Citizenship
If you or your students use the official geocaching website to search for cash in your area, you can find those boundaries on private property. This is an opportunity to teach students to respect the property of others. Another opportunity to teach a lesson about citizenship is found in playing the rules of geocaching. For example, students should not move the cash they receive.

Digital citizenship
Like any activity that involves an online, the public-oriented elements participating in government geocaching activities give us a good opportunity to review the basics of good digital citizenship. Students who are caching for inclusion in Geocache’s public list should be careful not to include personally identifiable and other sensitive information in their descriptions and hints.

Bonus items: It’s hard for me to talk about geocaching without thinking about a few classic “geography songs”. Enjoy!

Project to create five virtual tours for students

Google’s old VR Tour Creator offers a great way to create virtual tours that can be viewed in your web browser and / or the Google Expeditions app. Unfortunately, Google shut down both of those programs last year. Fortunately, there is an alternative available in the form of Expeditions Pro which I reviewed a few weeks ago. The basis of the tour in Expeditions Pro is 360 images. To start creating a tour you need to capture your own 360 images or find something online in the Creative Commons-licensed or public domain.

Expeditions Pro lets you add 360 images and audio to each scene and point of interest on your tour. The audio needs to be recorded outside of Expeditions Pro and then uploaded to a scene or place of interest. Any MP3 file will work on your tour. Vocaroo.com and TwistedWave.com are a few simple tools for creating an audio recording.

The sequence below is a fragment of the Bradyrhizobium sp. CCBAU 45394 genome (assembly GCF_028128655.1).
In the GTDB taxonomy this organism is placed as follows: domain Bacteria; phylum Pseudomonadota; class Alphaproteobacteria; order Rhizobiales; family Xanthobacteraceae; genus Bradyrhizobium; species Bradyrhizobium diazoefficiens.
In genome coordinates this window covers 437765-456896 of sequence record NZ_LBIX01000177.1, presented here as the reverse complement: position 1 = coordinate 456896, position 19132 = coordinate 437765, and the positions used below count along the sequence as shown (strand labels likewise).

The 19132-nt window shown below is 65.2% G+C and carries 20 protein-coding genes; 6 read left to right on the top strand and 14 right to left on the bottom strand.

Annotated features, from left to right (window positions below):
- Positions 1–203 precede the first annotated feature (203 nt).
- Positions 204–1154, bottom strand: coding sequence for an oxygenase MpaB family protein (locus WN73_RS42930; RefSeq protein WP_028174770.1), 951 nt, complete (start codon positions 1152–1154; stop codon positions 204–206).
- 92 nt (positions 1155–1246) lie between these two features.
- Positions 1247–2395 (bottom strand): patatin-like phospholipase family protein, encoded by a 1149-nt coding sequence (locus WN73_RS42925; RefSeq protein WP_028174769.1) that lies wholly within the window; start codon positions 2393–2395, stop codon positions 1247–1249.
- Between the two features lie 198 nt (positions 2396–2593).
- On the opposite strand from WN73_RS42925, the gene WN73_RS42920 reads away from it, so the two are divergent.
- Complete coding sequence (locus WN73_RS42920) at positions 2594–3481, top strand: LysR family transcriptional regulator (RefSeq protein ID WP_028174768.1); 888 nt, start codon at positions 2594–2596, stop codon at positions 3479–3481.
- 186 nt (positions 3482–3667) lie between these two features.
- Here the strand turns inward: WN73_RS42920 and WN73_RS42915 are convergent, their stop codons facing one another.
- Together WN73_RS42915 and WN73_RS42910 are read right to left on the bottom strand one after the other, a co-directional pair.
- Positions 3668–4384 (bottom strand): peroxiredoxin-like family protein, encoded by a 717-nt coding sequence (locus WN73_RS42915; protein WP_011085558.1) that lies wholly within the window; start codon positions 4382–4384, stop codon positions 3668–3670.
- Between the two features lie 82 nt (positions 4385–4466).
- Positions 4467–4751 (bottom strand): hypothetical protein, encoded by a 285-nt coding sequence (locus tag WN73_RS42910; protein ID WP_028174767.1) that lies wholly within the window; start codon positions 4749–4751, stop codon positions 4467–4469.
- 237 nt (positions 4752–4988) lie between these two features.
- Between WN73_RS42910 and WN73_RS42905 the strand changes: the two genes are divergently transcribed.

Complete tours can be shared publicly or privately. Your tours can be viewed in your web browser and in the Expeditions Pro app. The advantage of using it in the Expeditions Pro app is that you can guide your class or you can allow students to guide the class through tours.

5 VR making projects for students

  • Virtual reality tours based on students’ favorite books. (In a similar note, VR to illustrate the stories written by the students.)
  • VR tour of places where students study geography / history lessons.
  • VR tours to illustrate the mathematical and scientific examples used in the design and construction of landmarks.
  • VR tour to illustrate examples of landforms, rocks, waterways and bodies of water.
  • VR tour to illustrate the natural habitat and range of an animal.

Expedition Pro Tutorial